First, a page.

I have this property:

@property (nonatomic) NSMutableArray <__kindof superclass*> *items;

I populate it with objects for a subclass (which should be ok due to __kindof). I retrieve the array like this:

NSMutableArray <__kindof subclass*> *items = holderObject.items;

But now I get this compiler warning:

Incompatible pointer types initializing 'NSMutableArray<subclass *> *' with an expression of type 'NSMutableArray<__kindof superclass *> * _Nullable'

Isn't this what __kindof is suposed to do for us? What am I doing wrong here?

UPDATE 2: This only happens for mutable arrays.

Update: here is some simple code that show the warning:

Create a new class GenericsError.h:

@import UIKit;
@interface GenericsError : NSObject
@property (nonatomic) NSMutableArray <__kindof UIViewController*> *generics;
@end

In any viewController just add:

GenericsError *error = [GenericsError new];
NSMutableArray <ViewController*>* controllers = error.generics;

(substitute ViewController for whatever your viewController is called). I'm not adding or creating anything, just getting the compiler warning for the generics-error.

  • In my xcode 9.2 that warning doesn't appear. Could you provide more code. As it written here with abstract code it is hard to tell the source of a problem. – Cy-4AH Aug 27 at 12:21
  • @Cy-4AH I'm using Xcode 10, so it could explain the problem - that it simply is an Apple bug. Will double-check! – Olof_t Aug 27 at 12:29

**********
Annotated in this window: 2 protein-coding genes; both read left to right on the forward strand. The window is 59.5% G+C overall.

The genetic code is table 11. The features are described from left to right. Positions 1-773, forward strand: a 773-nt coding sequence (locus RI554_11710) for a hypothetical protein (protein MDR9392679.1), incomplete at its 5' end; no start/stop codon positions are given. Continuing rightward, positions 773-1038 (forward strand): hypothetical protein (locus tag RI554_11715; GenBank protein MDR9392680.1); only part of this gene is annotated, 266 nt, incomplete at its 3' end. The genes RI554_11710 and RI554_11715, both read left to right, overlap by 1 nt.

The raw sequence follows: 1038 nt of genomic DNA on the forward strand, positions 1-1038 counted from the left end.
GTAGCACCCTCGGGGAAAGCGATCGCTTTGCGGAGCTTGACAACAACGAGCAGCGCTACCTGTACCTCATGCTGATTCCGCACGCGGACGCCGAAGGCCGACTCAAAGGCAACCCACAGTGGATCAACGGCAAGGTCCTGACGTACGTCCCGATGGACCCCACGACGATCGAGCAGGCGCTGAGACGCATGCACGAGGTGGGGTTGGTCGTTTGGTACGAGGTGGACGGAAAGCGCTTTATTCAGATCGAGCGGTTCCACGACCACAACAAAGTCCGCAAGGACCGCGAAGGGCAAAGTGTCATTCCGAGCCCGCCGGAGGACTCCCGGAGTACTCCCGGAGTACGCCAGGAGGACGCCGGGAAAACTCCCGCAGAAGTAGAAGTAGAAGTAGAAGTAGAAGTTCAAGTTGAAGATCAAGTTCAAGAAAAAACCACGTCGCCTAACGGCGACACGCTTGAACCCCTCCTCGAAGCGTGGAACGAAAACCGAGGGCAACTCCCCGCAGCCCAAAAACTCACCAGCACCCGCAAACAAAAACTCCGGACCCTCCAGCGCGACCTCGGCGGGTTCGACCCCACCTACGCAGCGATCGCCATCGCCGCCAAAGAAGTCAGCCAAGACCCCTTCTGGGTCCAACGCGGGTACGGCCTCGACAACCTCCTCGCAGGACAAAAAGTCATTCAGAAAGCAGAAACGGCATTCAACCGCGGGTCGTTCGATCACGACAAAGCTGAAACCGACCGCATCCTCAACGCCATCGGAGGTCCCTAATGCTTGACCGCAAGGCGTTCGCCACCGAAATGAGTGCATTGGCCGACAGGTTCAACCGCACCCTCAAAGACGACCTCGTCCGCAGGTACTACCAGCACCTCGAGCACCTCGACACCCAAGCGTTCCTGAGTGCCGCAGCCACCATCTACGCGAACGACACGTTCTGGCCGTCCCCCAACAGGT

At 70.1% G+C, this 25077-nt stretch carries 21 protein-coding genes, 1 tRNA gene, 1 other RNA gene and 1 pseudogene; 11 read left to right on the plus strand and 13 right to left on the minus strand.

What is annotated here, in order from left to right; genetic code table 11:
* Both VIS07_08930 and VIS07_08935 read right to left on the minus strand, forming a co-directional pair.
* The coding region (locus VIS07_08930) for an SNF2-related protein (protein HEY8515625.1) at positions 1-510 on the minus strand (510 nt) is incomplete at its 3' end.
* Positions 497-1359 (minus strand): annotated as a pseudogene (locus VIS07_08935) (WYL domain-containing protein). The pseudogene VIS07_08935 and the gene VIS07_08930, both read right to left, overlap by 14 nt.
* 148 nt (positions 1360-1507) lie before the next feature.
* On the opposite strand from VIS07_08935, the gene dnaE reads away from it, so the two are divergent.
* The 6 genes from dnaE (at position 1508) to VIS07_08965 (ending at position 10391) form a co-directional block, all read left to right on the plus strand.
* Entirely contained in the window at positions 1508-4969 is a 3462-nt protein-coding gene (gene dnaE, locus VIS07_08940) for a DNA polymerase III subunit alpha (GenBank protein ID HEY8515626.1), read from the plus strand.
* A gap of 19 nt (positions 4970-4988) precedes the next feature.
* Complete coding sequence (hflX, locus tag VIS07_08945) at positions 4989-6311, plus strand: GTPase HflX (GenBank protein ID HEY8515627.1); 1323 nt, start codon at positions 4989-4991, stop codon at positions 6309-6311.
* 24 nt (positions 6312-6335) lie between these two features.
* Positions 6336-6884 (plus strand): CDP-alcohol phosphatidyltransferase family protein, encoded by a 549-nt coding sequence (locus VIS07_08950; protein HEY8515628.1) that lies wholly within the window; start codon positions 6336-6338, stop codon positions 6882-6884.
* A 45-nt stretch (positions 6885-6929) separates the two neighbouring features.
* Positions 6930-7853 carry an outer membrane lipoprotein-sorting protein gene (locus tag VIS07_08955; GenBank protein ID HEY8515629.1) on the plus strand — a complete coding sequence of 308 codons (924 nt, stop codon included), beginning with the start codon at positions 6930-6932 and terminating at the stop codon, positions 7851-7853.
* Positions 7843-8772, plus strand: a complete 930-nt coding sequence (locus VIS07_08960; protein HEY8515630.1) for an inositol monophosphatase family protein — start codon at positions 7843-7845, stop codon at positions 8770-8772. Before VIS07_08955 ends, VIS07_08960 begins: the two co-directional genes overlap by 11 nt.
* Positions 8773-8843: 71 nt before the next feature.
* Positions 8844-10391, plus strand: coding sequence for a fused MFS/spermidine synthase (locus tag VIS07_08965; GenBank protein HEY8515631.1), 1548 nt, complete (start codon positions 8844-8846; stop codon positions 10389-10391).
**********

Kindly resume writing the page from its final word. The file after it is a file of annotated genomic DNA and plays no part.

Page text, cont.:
• Yes, it's also looks like a bug for me in LLVM. I can only suggest using explicit typecasting with (typeof(items)). – Cy-4AH Aug 27 at 12:33
  • I have 9.4.1 installed and there is the same problem. – Olof_t Aug 27 at 14:08
up vote 0 down vote accepted

The generic parameter of NSMutableArray is invariant (it's declared @interface NSMutableArray<ObjectType> and not @interface NSMutableArray<__covariant ObjectType> or @interface NSMutableArray<__contravariant ObjectType>). That means the type argument must match exactly for it to be compatible.

That means NSMutableArray<NSString *> * cannot be assigned to NSMutableArray<NSObject *> *, or vice versa, even though NSString * can be assigned to NSObject *. (On the other hand, the type parameter of NSArray is covariant (it is declared NSArray<__covariant ObjectType>), which means NSArray<NSString *> * can be assigned to NSArray<NSObject *> *.)

NSMutableArray<NSString *> * cannot even be assigned to NSMutableArray<id> *, or vice versa, even though NSString * can be assigned to id and id can be assigned to NSString *, in both directions. I guess the idea is that id turns off static type checking, but only on uses of the actual type id, and not for types that have id as a type argument.

__kindof superclass * is kind of a "limited" version of id -- it turns off static type checking, but only when assigning to and from subtypes of superclass *. For the same reason that NSMutableArray<id> * cannot be assigned to or from NSMutableArray<someclass *> * above, NSMutableArray<__kindof superclass *> * also cannot be assigned to or from NSMutableArray<subclass *> *.